Contemporary dance forms such as Bharatanatyam have recent origins but are based older temple dance forms known as Catir Kacceri as practised by courtesans and a class of women known as Devadasis One of the Tamil folk dances is karakattam. In its religious form, the dance is performed in front of an image of the goddess Mariamma.[59] The kuravanci is a type of dance-drama, performed by four to eight women. The drama is opened by a woman playing the part of a female soothsayer of the kurava tribe(people of hills and mountains), who tells the story of a lady pining for her lover. The therukoothu, literally meaning "street play", is a form of village theater or folk opera. It is traditionally performed in village squares, with no sets and very simple props.[60] The performances involve songs and dances, and the stories can be either religious or secular.[61] The performances are not formal, and performers often interact with the audience, mocking them, or involving them in the dialogue. Therukkūthu has, in recent times, been very successfully adapted to convey social messages, such as abstinence and anti-caste criticism, as well as information about legal rights, and has spread to other parts of India.[62] Tamil Nadu also has a well developed stage theatre tradition, which has been influenced by western theatre. A number of theatrical companies exist, with repertoires including absurdist, realist, and humorous plays.[63]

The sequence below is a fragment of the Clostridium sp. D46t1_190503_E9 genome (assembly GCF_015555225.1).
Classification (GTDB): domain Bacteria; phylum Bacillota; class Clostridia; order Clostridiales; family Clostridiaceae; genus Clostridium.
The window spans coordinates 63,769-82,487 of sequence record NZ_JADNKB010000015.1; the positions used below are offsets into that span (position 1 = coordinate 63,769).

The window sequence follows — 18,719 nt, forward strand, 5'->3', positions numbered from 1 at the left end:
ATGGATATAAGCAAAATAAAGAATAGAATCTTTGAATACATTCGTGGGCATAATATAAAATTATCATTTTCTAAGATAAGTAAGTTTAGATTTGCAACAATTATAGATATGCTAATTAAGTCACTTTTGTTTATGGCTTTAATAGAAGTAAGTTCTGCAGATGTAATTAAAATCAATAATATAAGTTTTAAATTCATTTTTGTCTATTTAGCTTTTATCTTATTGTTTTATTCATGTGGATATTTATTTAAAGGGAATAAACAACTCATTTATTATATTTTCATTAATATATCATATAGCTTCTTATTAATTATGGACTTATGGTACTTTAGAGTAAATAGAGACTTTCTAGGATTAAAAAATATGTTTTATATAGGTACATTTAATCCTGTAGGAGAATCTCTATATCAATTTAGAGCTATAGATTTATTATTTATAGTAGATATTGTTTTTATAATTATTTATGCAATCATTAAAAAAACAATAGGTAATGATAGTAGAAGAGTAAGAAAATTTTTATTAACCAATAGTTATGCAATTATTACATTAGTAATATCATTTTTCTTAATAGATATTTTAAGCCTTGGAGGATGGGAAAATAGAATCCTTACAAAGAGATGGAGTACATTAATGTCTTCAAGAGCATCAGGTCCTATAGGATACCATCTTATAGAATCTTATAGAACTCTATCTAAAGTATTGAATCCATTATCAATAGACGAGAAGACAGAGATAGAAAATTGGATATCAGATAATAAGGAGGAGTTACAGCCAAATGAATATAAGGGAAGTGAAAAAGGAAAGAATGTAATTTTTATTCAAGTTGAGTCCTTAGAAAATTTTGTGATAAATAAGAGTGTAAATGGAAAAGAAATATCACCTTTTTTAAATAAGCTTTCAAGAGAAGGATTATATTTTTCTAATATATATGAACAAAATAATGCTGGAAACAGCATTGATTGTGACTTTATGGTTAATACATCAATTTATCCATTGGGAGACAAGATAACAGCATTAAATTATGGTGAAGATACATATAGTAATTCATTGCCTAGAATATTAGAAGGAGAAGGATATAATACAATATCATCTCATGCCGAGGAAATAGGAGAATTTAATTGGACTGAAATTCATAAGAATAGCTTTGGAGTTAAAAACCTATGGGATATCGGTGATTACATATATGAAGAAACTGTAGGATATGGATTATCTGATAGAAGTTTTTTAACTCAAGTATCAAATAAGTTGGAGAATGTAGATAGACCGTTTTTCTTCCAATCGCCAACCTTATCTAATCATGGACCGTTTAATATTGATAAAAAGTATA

Film and theater arts[தொகு]

The theatrical culture that flourished Tamil culture during the classical age. Tamil theatre has a long and varied history whose origins can be traced back almost two millennia to dance-theatre forms like Kotukotti and Pandarangam, which are mentioned in an ancient anthology of poems entitled the Kalingathu Parani.[64]

The predominant theater form of the region is Kattaikkuttu, where performers (historically men) sing, act, dance and are accompanied by musicians on traditional instruments. The majority of performances draw from stories in the Mahabharata, while a few plays take their inspiration from Purana stories.

The modern Tamil film industry originated during the 20th century. Tamil film industry has its headquarters in Chennai and is known under the name Kollywood, it is the second largest film industry in India after Bollywood.[65] Films from Kollywood entertain audiences not only in India but also overseas Tamil diaspora. Tamil films from Chennai have been distributed to various overseas theatres in Singapore, Sri Lanka, South Africa, Malaysia, Japan, Oceania, the Middle East, Western Europe, and North America.[66] Inspired by Kollywood originated outside India Independent Tamil film production in Sri Lanka, Singapore, Canada, and western Europe. Several Tamil actresses such as Anuisa Ranjan Vyjayanthimala, Hema Malini, Rekha Ganesan, Sridevi, Meenakshi Sheshadri, and Vidya Balan have acted in Bollywood and dominated the cinema over the years. Some Chief Ministers of Tamil Nadu like MG Ramachandran, Karunanidhi and Jayalalithaa have their background in Tamil film industry.

Jallikattu[தொகு]

In Ancient times, Two bullfighting and bull-racing sports were conducted. 1.Manjuvirattu and 2. Yeruthazhuval. These sports were organised to keep the people's temperament always fit and ready for the war at any time. Each has its own techniques and rules. These sports acted as one of the criteria to marry girls of warrior family. There were traditions where the winner would be chosen as bridegroom for their daughter or sister.